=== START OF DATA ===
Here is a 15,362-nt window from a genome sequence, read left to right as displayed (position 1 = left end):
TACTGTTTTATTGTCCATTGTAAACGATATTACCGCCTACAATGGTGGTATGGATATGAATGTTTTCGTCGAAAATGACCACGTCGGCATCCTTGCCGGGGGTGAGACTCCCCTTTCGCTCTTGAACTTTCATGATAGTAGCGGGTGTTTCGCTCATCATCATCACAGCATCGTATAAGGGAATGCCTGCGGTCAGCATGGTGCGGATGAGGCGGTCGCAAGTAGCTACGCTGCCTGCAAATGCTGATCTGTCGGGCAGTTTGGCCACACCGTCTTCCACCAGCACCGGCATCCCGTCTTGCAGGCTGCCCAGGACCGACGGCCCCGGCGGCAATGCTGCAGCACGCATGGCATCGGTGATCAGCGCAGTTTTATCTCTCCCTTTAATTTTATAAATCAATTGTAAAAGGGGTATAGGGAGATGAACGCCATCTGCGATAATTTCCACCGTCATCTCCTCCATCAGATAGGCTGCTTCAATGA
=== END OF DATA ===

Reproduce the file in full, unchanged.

Here is a 15,362-nt window from a genome sequence, read left to right as displayed (position 1 = left end):
TACTGTTTTATTGTCCATTGTAAACGATATTACCGCCTACAATGGTGGTATGGATATGAATGTTTTCGTCGAAAATGACCACGTCGGCATCCTTGCCGGGGGTGAGACTCCCCTTTCGCTCTTGAACTTTCATGATAGTAGCGGGTGTTTCGCTCATCATCATCACAGCATCGTATAAGGGAATGCCTGCGGTCAGCATGGTGCGGATGAGGCGGTCGCAAGTAGCTACGCTGCCTGCAAATGCTGATCTGTCGGGCAGTTTGGCCACACCGTCTTCCACCAGCACCGGCATCCCGTCTTGCAGGCTGCCCAGGACCGACGGCCCCGGCGGCAATGCTGCAGCACGCATGGCATCGGTGATCAGCGCAGTTTTATCTCTCCCTTTAATTTTATAAATCAATTGTAAAAGGGGTATAGGGAGATGAACGCCATCTGCGATAATTTCCACCGTCATCTCCTCCATCAGATAGGCTGCTTCAATGA